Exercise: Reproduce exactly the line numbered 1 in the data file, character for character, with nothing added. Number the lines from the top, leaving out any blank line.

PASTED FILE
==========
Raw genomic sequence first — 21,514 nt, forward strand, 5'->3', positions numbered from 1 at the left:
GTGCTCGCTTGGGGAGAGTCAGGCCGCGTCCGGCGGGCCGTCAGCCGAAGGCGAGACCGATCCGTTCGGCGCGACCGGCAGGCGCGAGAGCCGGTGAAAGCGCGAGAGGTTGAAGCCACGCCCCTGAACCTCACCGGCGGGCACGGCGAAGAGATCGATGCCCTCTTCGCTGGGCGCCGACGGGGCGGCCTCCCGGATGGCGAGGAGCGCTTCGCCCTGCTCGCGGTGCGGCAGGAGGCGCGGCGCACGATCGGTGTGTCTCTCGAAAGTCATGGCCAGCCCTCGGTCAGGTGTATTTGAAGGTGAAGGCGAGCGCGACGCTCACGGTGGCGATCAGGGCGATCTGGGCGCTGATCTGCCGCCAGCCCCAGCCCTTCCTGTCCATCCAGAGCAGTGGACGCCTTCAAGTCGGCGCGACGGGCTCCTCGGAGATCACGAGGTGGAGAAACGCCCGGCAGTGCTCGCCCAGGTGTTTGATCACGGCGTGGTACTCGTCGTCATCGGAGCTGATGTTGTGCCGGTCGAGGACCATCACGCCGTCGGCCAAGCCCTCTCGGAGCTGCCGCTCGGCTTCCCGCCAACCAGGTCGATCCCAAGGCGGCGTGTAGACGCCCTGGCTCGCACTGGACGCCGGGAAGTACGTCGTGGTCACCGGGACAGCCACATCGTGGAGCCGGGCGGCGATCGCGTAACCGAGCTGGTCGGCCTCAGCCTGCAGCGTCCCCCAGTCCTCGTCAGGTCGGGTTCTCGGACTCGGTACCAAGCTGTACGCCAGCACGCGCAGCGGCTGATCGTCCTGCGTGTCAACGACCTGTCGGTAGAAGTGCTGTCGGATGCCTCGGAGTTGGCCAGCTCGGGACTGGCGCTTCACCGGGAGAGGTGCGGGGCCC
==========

Raw genomic sequence first — 21,514 nt, forward strand, 5'->3', positions numbered from 1 at the left: